ARLINGTON, Va. — The top U.S. military official in the Indo-Pacific area of responsibility has placed 360-degree defense of Guam from air and missile threats as his top priority.
Adm. Phillip S. Davidson, commander, U.S. Indo Pacific Command, speaking in a July 21 teleconference with reporters, said that ballistic missiles launched from China or North Korea and cruise missiles launched from aircraft, ships or submarines are a threat to U.S. forces in Guam, a U.S. territory, which is increasing in importance as a base for U.S. forces.
“My No. 1 priority, and the most important action we can take to readily and most fully implement the National Defense Strategy, as a first step, is a 360-degree persistent integrated air defense capability of what I call Homeland Defense System Guam,” Davidson said.
Davidson advocates deploying the Baseline 10 Aegis Ashore missile defense system to Guam to supplement the Terminal High-Altitude Area Defense, or THAAD, system already in place on the island.
The Aegis Ashore system is an adaptation of the Navy’s Aegis Combat System installed on Ticonderoga-class guided-missile destroyers and Arleigh Burke-class guided-missile destroyers. The SPY-1D radars of the system are teamed with an array of vertical launch cells housing Standard SM-3 missiles. Two Aegis Ashore systems are deployed to Europe, in Romania and Poland.
“The backbone of the Homeland Defense System Guam would be the Baseline 10 Aegis Ashore system,” Davidson said. “The reason I’m a key advocate for that is, first, it is technology that is available to us now and could be delivered by 2026, when I believe the threat will require us to have a much more robust capability than the combination of THAAD, which is deployed there now, and an Aegis ship in response can provide.
“You are going to need a complete clock — a 360-degree coverage in order to help defend Guam,” he said. “Further, Aegis Ashore, the C5I [command, control, communications, computers, cyber, intelligence], that comes with it, enables you to bring in other capability like PAC-3 [missile defense system], other shorter-range defenses as well, much like Baseline 10 on a ship enables you to link and engage with other capability sets. That’s going to be required going forward. And it comes quickest. And that’s why Homeland Defense System Guam is at the top of my list.”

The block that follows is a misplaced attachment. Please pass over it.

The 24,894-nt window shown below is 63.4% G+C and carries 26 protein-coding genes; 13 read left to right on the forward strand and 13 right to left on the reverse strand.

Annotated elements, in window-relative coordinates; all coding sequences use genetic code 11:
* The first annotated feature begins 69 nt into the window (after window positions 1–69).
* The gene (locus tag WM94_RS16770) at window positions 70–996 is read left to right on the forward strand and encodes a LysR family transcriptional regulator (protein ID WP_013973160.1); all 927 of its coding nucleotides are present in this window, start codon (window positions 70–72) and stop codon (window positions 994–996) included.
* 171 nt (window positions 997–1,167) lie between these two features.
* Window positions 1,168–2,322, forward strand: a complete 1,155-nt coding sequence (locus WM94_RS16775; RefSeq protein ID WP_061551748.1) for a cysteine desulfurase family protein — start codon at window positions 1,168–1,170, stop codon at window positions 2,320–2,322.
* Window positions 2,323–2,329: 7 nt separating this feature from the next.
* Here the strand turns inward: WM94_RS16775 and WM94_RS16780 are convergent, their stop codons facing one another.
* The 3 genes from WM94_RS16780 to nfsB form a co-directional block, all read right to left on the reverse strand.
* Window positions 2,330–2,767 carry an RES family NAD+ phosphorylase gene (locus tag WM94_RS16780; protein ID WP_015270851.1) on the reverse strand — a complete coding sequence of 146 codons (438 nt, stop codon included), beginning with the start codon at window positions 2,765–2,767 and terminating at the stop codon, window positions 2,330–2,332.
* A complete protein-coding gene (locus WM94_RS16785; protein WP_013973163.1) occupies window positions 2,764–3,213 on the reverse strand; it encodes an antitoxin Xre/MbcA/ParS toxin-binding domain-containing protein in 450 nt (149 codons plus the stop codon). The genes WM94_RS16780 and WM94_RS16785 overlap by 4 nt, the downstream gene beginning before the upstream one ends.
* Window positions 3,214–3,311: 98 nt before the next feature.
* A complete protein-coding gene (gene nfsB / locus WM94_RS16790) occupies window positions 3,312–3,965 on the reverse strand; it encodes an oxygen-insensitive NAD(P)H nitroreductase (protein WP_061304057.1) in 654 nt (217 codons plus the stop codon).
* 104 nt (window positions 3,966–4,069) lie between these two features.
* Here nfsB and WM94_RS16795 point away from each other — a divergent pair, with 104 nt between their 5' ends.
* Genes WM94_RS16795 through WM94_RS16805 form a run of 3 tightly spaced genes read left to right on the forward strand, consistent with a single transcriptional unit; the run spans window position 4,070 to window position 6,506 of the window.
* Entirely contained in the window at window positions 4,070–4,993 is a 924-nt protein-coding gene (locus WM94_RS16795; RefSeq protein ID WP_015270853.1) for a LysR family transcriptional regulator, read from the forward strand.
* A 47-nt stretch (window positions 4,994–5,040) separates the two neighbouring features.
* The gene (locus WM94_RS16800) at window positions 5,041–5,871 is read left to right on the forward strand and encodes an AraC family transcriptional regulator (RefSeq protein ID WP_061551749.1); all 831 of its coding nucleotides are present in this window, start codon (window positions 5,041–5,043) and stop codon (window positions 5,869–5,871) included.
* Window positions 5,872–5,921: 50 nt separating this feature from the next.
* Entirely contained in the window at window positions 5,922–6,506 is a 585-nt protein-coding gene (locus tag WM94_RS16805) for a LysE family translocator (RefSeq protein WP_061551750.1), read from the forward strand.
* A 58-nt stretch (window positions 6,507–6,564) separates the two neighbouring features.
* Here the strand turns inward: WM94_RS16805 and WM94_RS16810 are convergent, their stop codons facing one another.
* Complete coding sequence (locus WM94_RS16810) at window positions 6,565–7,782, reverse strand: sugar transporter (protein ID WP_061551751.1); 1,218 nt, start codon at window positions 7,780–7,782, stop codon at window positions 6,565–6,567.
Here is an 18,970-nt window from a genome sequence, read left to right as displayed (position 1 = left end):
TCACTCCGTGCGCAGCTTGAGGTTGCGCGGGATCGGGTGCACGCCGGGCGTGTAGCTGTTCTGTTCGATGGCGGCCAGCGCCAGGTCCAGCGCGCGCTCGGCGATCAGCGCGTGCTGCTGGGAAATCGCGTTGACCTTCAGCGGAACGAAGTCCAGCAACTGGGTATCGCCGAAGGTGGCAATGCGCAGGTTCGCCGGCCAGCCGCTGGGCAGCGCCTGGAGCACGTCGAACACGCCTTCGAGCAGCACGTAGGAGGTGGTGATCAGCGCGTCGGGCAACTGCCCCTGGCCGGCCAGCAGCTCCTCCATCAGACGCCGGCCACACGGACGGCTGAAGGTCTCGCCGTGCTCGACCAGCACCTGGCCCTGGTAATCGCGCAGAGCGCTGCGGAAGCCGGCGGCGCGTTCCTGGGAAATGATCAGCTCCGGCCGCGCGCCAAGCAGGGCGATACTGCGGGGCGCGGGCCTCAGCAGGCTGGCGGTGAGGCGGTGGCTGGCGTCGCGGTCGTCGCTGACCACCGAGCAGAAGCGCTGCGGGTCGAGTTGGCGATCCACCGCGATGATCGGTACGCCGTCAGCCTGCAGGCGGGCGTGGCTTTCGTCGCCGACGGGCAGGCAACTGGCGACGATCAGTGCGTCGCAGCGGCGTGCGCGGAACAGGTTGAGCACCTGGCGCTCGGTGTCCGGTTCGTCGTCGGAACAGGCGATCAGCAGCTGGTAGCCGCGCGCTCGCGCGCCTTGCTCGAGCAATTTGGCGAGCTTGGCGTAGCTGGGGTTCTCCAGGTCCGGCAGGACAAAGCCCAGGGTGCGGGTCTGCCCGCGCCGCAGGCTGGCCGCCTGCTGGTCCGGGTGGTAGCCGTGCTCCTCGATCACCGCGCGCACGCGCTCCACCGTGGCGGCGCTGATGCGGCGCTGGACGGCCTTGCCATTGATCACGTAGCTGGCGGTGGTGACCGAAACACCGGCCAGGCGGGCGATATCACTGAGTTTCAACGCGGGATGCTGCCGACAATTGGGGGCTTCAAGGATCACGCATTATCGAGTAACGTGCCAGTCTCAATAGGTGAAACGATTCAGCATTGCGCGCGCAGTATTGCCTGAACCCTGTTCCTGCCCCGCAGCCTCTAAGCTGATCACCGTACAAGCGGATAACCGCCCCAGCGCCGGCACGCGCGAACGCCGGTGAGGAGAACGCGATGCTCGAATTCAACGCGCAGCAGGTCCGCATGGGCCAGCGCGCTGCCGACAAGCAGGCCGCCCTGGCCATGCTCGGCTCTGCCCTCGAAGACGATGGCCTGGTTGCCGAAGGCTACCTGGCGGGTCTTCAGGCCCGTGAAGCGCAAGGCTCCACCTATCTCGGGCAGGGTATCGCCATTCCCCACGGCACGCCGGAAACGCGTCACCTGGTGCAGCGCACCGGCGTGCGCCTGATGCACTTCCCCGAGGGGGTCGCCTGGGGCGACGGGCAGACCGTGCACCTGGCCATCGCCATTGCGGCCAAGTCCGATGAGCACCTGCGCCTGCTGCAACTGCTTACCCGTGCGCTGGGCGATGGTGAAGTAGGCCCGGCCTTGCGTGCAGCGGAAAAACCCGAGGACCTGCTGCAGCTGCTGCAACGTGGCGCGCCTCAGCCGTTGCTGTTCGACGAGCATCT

Davidson said the funding would have to be approved by Congress in the 2021 budget for ground to be broken in time for Aegis Ashore to be operational in Guam by 2026.
Guam was an important base during the Cold War and Vietnam War, with a squadron of ballistic-missile submarines, an EP-3 fleet air reconnaissance squadron and a detachment of P-3 maritime patrol aircraft, as well as an Air Force wing of B-52 long-range bombers. Its importance declined after the Cold War but returned in the 21st century to counter the rise of China’s military power. The Navy has stationed four attack submarines in Guam along with two submarine tenders. At Andersen Air Force Base, the Navy operates a sea combat helicopter squadron and a detachment of MQ-4C Triton long-endurance unmanned aerial vehicles. The Navy also is building facilities for Marine Corps units that are scheduled to be moved to Guam from Okinawa in the future.
Japan, which also deploys the Aegis system on its Kongo-class guided-missile destroyers, also had planned to deploy Aegis Ashore, but recently canceled the deployment because of concerns of damage to local communities near the launch sites.
U.S. Navy cruisers and destroyers forward-deployed to Japan patrol the Sea of Japan in rotation to provide ballistic-missile defense. Former Chief of Naval Operations Adm. John M. Richardson advocated for more Aegis Ashore systems to make the ships available for other tasking.